Far From The Madding Crowd

two people, each walking alone, in silhouette against a black background
This commentary was written by's Dick Meyer.

Is loneliness a sensible lifestyle alternative? Instead of being a sad pathology, can social withdrawal be a rational and practical response to a world one finds grossly unattractive?

I would have said certainly not, unless you happen to be Henry David Thoreau, J.D. Salinger or a monk. But that was before I read the e-mail I received in response to my column last week about an important recent study that finds Americans have dramatically fewer close confidants than they did just twenty years ago.

I thought perhaps my column – that is, the study I wrote about – had touched a social nerve when it became the most read story on on the day it first ran.

I was surprised because the piece was a rather dry recap of the study; it was a bit egg-headed for a news site. Usually our most popular story is the big news of the day, or something especially lurid, bizarre or controversial. A discourse on a paper published in the American Sociological Review didn't quite hit any of those marks.

The volume of my e-mail was slightly less than what I normally get. But the content of it stunned me. You want a bigger word than "stunned?" How about shocked, surprised or baffled?

Roughly half the e-mails declared, in essence, "I'm lonely by choice and damn proud of it!" These were not heart-tugging missives from isolated nebbishes and unfortunates. These were assertive and clearly argued position papers.

What to make of them? Rationalizations? Symptoms? Or sane responses to an insane world?

"U.S. citizens are isolated because it is unhealthy to risk contact with one's fellow citizens," wrote Holly from Midland, Texas. "Humans wish to survive. It is healthier to be lonely than to risk contact with a society without decency and without mores."

Isolation, for some, is evidently more tolerable than contact pollution.

"I am one of the people in the 'no confidant' category that 20 years ago had a network of friends and confidants that I no longer have to rely upon," Sheri Foster e-mailed. "Today I avoid as many people as possible."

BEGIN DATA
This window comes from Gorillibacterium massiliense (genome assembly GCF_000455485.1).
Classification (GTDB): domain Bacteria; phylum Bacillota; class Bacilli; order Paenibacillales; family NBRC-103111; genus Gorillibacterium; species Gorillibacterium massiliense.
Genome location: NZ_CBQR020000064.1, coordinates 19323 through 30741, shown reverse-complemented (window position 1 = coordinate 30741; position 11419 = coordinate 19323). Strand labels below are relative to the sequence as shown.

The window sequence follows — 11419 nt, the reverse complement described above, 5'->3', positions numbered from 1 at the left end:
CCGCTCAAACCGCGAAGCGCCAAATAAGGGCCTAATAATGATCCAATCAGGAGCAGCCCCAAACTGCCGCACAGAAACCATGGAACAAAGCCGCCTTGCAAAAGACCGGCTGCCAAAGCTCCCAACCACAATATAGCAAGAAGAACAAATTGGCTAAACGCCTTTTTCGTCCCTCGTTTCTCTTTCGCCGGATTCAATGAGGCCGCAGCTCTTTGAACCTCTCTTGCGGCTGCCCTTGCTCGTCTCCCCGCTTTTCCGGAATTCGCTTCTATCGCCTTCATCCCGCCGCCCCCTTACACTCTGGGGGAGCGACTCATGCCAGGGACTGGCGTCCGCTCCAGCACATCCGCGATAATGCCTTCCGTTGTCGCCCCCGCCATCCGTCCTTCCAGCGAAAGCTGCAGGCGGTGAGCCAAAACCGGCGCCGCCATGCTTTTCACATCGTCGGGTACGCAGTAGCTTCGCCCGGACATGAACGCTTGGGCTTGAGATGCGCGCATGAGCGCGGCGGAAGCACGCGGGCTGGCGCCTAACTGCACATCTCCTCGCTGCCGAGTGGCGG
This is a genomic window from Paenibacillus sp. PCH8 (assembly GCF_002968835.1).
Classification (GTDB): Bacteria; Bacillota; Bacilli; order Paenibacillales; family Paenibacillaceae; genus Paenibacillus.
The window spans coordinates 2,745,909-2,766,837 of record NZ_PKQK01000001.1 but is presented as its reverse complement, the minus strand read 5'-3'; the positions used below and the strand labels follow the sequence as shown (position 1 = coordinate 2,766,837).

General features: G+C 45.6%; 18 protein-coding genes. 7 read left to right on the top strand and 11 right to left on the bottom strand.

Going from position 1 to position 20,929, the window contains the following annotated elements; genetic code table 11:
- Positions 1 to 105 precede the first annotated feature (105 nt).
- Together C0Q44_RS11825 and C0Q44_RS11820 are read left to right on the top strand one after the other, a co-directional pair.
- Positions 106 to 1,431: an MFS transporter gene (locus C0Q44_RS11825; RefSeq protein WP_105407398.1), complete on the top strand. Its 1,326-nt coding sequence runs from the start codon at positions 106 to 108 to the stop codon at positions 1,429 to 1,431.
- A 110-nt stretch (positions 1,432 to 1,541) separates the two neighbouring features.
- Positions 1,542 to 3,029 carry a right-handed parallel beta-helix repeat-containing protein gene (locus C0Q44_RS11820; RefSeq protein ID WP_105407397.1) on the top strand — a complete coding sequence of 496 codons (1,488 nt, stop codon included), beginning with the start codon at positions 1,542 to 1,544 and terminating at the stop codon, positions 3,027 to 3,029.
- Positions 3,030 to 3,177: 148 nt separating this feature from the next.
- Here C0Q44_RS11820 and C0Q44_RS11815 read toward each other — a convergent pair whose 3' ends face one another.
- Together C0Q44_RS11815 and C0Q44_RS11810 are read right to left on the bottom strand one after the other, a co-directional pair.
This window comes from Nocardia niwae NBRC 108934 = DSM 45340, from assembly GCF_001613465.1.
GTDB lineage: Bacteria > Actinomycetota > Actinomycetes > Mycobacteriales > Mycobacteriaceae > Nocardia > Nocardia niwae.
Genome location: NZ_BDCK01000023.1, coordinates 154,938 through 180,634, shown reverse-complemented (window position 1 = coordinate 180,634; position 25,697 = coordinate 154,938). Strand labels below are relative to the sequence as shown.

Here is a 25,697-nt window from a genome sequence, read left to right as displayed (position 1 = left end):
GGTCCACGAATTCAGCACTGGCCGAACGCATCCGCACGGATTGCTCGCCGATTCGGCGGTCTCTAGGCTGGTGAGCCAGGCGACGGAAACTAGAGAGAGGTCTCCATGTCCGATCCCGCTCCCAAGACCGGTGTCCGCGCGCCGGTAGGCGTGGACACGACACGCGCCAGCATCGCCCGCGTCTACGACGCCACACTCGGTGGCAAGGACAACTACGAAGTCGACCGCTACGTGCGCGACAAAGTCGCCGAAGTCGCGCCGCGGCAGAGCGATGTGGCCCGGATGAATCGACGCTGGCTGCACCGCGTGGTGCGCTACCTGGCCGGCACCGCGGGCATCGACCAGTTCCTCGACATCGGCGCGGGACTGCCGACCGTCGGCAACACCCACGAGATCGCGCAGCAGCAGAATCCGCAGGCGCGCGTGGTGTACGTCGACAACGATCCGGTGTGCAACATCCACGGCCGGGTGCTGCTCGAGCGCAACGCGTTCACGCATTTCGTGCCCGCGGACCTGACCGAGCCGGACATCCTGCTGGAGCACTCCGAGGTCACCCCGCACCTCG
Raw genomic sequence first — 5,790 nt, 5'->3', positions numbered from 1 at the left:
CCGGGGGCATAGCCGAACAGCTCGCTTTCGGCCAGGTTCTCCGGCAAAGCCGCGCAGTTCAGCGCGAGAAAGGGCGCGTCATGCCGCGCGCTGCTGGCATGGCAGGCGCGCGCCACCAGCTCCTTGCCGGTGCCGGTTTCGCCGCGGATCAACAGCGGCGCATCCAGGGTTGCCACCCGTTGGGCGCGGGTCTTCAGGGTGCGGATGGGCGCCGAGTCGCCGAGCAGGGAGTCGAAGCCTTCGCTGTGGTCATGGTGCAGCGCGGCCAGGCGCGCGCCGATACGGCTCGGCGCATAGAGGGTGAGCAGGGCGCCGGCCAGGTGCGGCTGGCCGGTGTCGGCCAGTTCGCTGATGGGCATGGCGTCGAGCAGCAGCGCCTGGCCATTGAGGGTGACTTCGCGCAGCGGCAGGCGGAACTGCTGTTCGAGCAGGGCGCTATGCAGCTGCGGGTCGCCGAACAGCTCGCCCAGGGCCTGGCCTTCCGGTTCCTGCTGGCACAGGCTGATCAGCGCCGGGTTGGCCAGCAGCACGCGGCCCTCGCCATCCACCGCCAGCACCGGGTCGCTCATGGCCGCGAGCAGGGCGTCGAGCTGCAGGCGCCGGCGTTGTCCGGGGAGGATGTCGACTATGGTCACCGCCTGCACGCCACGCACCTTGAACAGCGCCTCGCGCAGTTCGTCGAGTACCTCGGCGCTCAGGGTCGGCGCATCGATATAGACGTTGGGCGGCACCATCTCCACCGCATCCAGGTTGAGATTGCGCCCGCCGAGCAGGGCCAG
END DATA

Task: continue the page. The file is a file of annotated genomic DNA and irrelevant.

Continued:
"Why? I am tired," she explains. "Tired of rude people. Tired of angry people. Tired of people who have no pride in their homes, their neighborhoods, their jobs. Tired of people who disregard how they affect others. Tired of people with no patience, no compassion, no understanding. Tired of people who have no tolerance at all."

Many lonely-and-proud correspondents based their decisions to isolate on politics, specifically the inability or distastefulness of trying and failing to find common ground with people of different philosophic flavors.

"I am, according to Meyer, 'lonely,' but it comes from a conscious decision on my part," wrote Ron Vida, from the conservative side. "For me, it is safer to be a loner than to chance 'offending' some sensitive soul who will lash out against me with a lawsuit if I speak what I believe. We've all heard of 'defensive driving.' The current social environment is so potentially chaotic that we resort to 'defensive living.'"

"Dick: It's not depressing, nor terrifying for me," he wrote. "What's your problem?"

"We have had a political practice in this country for the last twenty years that was intended to divide people. As a single person, I felt pushed right out of America during all of the recent campaigns that have stressed the overwhelming importance of family," writes Phyllis Lindblade.

"During the last five years, we have been told that only certain opinions are acceptable and other opinions are deviant and traitorous. We have the Rush Limbaughs and the Dr. Lauras telling us how to think and telling us that all other thinking is wrong," says Lindblade. "How can I share my thinking with anyone when my very American citizenship might be vilified? We could have wider networks of confidants if there was more sun shining on America, if all of the clouds of threat were removed."